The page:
Procedures and Surgeries

  • Endometrial Ablation

    What is endometrial ablation? Endometrial ablation is a procedure to remove a thin layer of tissue (endometrium) that lines the uterus. It is done to stop or reduce heavy menstrual bleeding. But it is only done on women who do not plan to have any children in the future. The procedure is not surgery, so you will not have any cut (incision). Instead, your healthcare provider puts small tools through your vagina to reach your uterus. Your provider has several ways to do the procedure. He or she can use:

    • Electricity (electrical or electrocautery). In this method, your provider uses an electric current that travels through a wire loop or rollerball. The current is put on the uterus lining to destroy it.
    • Fluids (hydrothermal). This method uses heated fluid. It is pumped into the uterus to destroy the lining.
    • Balloon therapy. Your health care provider puts a thin tube (catheter) into the uterus. The catheter has a balloon at the end. Your provider fills the balloon with fluid and heats it. The heated fluid destroys the lining.
    • High-energy radio waves (radiofrequency ablation). In this method, your provider puts an electrical mesh into the uterus. He or she expands it. Then your provider sends an electrical current made by radio waves to destroy the lining.
    • Cold (cryoablation). Your provider uses a probe with a very cold temperatures to freeze the lining.
    • Microwaves (microwave ablation). Your provider sends microwave energy through a thin probe to destroy the lining.

    Some endometrial ablations are done using a tool called a hysteroscope. This tool lets your provider see the inside of your uterus. He or she can use a camera on the tool to record what is seen.

    Why might I need an endometrial ablation? You may decide to have endometrial ablation if you have heavy or long periods. You may also have it for bleeding between periods (abnormal uterine bleeding). In some cases, the bleeding may be so heavy that it affects your daily activities and causes a low blood count (anemia) because of it. Heavy bleeding is described as bleeding that requires changing sanitary pads or tampons every hour. Long periods are described as lasting longer than 7 days.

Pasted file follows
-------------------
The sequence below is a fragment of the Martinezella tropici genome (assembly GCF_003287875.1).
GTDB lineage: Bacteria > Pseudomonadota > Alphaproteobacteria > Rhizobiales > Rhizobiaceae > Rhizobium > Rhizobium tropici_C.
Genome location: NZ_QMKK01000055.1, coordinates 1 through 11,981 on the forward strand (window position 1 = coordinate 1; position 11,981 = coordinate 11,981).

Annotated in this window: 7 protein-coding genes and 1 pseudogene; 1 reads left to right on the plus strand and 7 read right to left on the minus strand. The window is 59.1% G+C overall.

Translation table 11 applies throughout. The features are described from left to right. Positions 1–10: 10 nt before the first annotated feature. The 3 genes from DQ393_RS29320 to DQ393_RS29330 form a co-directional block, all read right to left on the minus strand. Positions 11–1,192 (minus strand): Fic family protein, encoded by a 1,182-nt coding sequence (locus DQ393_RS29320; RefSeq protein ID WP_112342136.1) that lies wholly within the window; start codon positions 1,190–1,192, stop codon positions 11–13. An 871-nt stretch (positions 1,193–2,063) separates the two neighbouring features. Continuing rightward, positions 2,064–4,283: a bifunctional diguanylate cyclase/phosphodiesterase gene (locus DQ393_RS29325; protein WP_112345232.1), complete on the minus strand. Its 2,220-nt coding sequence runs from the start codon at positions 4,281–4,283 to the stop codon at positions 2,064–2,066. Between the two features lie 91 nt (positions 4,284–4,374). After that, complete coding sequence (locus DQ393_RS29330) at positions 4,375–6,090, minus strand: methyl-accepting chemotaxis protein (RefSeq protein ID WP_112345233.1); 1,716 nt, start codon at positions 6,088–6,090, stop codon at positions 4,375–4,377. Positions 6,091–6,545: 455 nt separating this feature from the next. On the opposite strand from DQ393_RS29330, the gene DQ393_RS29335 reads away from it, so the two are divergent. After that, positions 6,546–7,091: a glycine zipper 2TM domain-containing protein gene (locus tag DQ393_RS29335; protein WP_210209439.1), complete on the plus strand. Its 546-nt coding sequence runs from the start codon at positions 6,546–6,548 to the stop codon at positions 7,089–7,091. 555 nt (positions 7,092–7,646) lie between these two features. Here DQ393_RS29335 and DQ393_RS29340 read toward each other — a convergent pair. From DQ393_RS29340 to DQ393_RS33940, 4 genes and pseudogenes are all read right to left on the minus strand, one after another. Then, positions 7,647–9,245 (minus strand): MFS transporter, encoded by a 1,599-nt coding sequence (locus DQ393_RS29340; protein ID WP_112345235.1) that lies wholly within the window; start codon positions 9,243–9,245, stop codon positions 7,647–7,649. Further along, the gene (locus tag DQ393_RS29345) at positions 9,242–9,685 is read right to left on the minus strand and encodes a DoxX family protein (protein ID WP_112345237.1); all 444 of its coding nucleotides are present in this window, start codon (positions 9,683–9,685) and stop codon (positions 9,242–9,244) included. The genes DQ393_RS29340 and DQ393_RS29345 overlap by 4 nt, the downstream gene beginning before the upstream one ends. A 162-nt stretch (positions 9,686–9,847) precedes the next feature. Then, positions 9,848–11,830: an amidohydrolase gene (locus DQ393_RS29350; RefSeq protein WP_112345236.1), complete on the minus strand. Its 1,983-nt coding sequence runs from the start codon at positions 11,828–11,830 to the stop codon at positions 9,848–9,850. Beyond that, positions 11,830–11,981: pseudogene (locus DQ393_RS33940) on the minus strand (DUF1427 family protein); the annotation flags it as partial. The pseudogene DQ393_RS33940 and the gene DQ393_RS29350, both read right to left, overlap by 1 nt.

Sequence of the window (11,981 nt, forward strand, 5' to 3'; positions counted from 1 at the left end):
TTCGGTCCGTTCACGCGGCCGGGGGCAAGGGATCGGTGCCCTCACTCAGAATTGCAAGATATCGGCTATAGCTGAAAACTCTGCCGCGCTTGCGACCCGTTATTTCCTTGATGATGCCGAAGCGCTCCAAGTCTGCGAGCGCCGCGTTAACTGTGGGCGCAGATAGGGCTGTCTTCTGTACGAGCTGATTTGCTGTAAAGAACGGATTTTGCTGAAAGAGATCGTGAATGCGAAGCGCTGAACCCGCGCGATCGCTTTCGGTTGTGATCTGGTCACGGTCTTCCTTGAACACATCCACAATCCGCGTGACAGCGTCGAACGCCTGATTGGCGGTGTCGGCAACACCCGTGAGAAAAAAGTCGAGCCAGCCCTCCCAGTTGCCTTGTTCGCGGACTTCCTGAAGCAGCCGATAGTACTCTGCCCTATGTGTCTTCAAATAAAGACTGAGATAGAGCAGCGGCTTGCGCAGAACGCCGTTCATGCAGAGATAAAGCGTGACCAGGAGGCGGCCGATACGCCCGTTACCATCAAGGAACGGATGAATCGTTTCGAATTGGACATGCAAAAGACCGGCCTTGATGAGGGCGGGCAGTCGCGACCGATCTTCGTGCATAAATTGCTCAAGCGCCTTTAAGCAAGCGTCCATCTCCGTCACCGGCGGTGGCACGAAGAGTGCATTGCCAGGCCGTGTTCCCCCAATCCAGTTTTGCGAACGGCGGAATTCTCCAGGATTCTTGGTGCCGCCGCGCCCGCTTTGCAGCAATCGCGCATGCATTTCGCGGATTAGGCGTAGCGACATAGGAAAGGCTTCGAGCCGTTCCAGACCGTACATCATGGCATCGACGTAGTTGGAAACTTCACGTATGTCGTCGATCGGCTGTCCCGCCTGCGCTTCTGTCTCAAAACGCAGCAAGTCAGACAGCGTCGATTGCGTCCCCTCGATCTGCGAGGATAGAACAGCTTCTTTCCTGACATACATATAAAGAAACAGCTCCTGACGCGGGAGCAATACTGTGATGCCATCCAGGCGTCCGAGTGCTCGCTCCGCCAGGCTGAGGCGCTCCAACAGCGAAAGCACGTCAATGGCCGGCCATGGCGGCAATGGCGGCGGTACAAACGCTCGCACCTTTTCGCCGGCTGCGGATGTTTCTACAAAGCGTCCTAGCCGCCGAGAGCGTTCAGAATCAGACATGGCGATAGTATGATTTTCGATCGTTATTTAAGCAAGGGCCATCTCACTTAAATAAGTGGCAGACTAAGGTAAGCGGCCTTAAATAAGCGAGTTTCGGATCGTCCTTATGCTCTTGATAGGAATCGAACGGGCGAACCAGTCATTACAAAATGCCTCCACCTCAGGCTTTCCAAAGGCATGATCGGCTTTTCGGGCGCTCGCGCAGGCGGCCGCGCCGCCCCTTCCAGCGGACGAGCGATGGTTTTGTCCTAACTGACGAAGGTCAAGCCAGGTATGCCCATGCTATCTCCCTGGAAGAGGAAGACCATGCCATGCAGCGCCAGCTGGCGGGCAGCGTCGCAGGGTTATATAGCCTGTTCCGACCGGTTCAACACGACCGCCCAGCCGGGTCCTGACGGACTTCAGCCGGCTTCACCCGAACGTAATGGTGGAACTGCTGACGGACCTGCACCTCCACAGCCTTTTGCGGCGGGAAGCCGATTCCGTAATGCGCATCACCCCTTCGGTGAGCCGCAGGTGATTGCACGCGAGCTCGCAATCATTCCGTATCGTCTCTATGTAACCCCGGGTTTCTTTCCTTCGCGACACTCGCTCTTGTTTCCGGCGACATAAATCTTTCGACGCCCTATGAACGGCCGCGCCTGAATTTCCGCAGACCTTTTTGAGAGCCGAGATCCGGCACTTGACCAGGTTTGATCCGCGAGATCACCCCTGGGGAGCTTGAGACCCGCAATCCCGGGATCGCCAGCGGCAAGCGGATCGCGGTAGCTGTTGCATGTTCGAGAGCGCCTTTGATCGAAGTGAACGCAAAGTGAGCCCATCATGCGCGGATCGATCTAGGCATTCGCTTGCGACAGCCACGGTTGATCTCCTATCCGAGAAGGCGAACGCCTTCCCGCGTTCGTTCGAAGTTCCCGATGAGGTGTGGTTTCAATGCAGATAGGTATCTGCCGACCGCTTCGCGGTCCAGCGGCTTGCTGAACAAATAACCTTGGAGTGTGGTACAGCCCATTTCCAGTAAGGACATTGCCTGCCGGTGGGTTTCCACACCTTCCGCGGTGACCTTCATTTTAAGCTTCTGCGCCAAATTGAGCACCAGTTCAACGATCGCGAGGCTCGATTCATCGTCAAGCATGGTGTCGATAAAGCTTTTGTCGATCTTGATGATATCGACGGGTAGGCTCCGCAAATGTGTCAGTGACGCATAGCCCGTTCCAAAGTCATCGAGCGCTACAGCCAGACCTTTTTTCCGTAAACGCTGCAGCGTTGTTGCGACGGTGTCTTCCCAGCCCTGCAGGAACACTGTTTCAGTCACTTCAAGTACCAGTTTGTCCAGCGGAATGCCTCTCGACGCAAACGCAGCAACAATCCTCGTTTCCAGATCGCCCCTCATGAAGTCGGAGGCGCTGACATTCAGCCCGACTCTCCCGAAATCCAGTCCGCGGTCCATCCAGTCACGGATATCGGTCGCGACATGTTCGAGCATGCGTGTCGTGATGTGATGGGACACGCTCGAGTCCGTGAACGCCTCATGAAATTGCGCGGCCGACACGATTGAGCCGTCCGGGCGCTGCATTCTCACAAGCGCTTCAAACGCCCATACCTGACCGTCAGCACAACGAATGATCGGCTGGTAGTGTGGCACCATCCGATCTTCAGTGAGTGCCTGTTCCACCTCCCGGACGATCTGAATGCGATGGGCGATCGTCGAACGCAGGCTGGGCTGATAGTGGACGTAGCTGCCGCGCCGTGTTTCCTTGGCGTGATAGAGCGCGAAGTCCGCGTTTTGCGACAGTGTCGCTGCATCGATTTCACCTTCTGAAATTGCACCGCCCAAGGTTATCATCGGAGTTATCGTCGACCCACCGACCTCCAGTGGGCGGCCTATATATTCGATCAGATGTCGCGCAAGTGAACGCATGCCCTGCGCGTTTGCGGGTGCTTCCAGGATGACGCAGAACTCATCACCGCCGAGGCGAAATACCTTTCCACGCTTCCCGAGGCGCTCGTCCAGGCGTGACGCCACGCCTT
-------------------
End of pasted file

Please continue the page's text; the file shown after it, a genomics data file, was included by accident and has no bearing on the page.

Menstrual bleeding problems may be caused by hormone problems. This is especially true for women nearing menopause or after menopause. Other causes include abnormal tissues such as fibroids, polyps, or cancer of the endometrium or uterus.

    Endometrial ablation lessens menstrual bleeding or stops it completely. You may not be able to get pregnant after endometrial ablation. This is because the endometrial lining, where the egg implants after being fertilized, has been removed. Pregnancies that occur after an endometrial ablation are not normal, therefore it is important to use a reliable form of birth control. You will still have your reproductive organs.

    Your healthcare provider may have other reasons to suggest endometrial ablation.

  • Uterine artery embolism

    Uterine artery embolization (UAE) is a procedure to treat fibroids without surgery. Uterine fibroids are noncancerous (benign) tumors that develop in the uterus (womb). During the procedure, the blood supply to the fibroids is cut off. This typically causes the fibroids to shrink.